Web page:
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New Ford Puma vs used Audi Q2: costs
These two small SUVs are class leaders with similar price tags, but is it a new Ford Puma or used Audi Q2 that best justifies the money?...
Buying and owning
Costs, equipment, reliability, safety and security
Factor in the Target Price discount that you can secure through our free New Car Buying service, and the Ford Puma will cost you £24,289, whereas a budget of £22,000 is enough to buy a three-year-old Audi Q2 in the spec we're testing. Q2s for this price are being sold by franchised dealers and tend to have less than 20,000 miles on them.
Alternatively, if you buy a new Puma on PCP finance you're looking at a 36-month contract, a £3803 deposit and £287 per month. Mileage is restricted to 9000 miles per year and there's an optional final payment of £12,602.
As for the used Q2, we were quoted a £3803 deposit and £246 per month for a 36-month contract. Mileage is 10,000 per year and there is a final payment of 12,318.
If you're planning to buy outright, it's also worth noting that the Puma is expected to depreciate faster, with our experts predicting that it will be worth £14,275 after three years, whereas the market value of the Q2 should still be £17,075.
The Puma will cost you £861 in servicing and £1437 in insurance over the same period, with the Q2 coming in at £810 in servicing and £1983 in insurance. However, the Puma is undoubtedly the more fuel efficient of our duo, thanks to its mild hybrid tech; we averaged 44.7mpg during testing, besting the Q2's 39.2mpg figure.
Because the Puma isn't a full hybrid (HEV) or plug-in hybrid (PHEV), it doesn't qualify for the flat rate road tax fee of £145 per year. Like the Q2, it'll cost you £155 per year (as all sub-£40,000 petrol cars registered after April 2017 do).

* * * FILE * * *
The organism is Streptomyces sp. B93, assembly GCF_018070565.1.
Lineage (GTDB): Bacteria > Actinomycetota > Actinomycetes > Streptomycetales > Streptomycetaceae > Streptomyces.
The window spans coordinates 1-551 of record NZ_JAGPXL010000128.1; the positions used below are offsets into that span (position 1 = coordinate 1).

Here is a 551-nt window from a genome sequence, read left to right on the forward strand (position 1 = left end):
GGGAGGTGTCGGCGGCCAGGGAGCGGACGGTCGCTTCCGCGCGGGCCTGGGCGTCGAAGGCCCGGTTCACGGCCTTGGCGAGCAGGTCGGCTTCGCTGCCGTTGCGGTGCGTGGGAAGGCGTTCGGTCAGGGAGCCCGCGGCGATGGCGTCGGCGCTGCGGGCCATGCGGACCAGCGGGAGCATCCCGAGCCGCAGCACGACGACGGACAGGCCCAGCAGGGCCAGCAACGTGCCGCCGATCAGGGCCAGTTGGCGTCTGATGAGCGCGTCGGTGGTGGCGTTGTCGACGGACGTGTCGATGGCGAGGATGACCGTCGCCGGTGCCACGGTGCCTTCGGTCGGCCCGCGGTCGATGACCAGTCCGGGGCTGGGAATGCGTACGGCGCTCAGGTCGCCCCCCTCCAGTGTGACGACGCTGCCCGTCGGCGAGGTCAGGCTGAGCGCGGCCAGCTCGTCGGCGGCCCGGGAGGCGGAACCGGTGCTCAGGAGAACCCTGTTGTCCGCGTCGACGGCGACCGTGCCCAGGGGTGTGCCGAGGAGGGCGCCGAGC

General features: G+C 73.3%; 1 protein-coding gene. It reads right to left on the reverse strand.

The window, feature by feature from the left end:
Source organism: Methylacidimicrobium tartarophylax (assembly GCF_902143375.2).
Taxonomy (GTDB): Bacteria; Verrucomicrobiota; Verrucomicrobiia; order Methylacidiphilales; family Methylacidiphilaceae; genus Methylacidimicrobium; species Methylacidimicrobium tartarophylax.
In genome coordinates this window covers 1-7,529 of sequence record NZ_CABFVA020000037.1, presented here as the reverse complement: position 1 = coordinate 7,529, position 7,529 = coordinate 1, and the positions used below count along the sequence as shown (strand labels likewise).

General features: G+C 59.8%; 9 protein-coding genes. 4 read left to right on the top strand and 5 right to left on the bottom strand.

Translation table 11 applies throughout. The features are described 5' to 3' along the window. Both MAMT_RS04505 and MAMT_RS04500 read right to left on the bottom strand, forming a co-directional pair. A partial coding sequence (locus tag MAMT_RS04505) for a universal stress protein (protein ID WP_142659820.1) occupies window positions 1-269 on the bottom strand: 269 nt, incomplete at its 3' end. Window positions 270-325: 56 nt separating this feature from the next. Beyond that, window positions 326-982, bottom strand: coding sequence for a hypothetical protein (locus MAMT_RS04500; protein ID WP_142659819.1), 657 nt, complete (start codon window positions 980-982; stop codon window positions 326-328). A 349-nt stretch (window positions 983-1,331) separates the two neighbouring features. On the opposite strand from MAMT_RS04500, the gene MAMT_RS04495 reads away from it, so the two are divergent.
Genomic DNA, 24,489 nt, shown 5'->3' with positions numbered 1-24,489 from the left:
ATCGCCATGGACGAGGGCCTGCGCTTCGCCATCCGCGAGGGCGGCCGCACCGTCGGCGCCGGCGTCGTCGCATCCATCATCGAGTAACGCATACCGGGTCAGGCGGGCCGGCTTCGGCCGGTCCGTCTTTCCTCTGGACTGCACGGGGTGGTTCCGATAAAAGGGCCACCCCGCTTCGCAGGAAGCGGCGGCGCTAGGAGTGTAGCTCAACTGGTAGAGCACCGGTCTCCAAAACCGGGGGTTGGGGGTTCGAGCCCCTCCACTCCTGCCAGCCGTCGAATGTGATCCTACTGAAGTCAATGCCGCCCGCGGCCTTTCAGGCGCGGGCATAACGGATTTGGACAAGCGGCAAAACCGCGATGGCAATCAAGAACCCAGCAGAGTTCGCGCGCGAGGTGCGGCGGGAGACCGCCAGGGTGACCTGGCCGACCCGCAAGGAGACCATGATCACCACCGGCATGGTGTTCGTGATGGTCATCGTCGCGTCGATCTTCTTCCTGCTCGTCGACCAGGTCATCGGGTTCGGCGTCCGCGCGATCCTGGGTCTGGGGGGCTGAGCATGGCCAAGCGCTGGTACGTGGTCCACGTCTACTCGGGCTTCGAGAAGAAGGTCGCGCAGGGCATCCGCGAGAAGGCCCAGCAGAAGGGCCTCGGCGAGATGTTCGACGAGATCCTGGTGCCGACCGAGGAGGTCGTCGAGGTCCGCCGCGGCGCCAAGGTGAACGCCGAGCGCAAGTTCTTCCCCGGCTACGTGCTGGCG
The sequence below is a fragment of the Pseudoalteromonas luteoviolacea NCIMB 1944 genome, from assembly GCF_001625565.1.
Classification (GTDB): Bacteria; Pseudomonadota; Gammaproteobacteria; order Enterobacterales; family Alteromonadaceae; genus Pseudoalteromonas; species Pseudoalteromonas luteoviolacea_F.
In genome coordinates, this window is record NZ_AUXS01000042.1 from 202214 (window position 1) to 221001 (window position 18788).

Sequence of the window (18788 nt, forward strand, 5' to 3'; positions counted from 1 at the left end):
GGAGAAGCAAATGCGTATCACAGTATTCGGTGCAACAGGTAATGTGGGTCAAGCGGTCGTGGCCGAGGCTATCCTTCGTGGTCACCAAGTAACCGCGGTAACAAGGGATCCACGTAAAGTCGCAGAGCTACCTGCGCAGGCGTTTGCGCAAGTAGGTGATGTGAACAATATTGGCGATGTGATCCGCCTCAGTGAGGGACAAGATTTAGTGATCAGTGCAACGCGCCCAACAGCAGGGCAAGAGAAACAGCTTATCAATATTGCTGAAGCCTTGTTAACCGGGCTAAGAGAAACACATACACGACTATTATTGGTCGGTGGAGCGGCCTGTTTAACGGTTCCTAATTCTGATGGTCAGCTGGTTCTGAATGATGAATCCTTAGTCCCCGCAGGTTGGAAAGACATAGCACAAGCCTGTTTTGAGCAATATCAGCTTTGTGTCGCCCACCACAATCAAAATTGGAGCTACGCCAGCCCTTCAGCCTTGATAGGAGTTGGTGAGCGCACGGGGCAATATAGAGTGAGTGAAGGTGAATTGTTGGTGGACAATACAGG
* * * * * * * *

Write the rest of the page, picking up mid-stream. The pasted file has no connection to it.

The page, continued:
In crash testing conducted by Euro NCAP, the Puma garnered the maximum five-star rating, and so did the Q2. Automatic emergency braking (AEB) is standard on both cars, while adaptive cruise control is a £900 extra on the Puma (as part of the Driver Assistance Pack), and not available on our Q2, even as an option.
Speaking of equipment, some notable features (as standard) on the Puma include keyless entry and auto-dimming mirrors, although there are a fair few optional extras, such as the panoramic roof for £950 and heated front seats (as part of the £300 Winter Pack). The Q2 is a similar story, with DAB radio as standard, but heated seats and climate control cost options when the cars was new. Surprisingly, though, keyless entry and start wasn't even an option.
In the most recent What Car? Reliability Survey, the Q2 proved superior, ranking fourth out of 20 cars in the small SUV class, whereas the Puma came 15th.
You will get a three-year, 60,000-mile warranty with a new Puma, though; you'll have to purchase one if you want your used Q2 covered when its (transferrable from new) three-year, unlimited-mile warranty runs out.
New rivals, used rivals
If you're willing to sacrifice some of the driving fun of a new Puma, how about a Volkswagen T-Roc? Its soft ride makes it one of the most comfortable cars in the class, while its spacious interior and big boot will appeal to families. Also, its high-set driving position is just what many SUV buyers crave.
For a similar price to our Q2, you could have a three-year-old BMW X2 20i. It has more power (192bhp) and handles well. On the other hand, its ride is on the firm side, especially in M Sport trim, and it's not the most practical small SUV.
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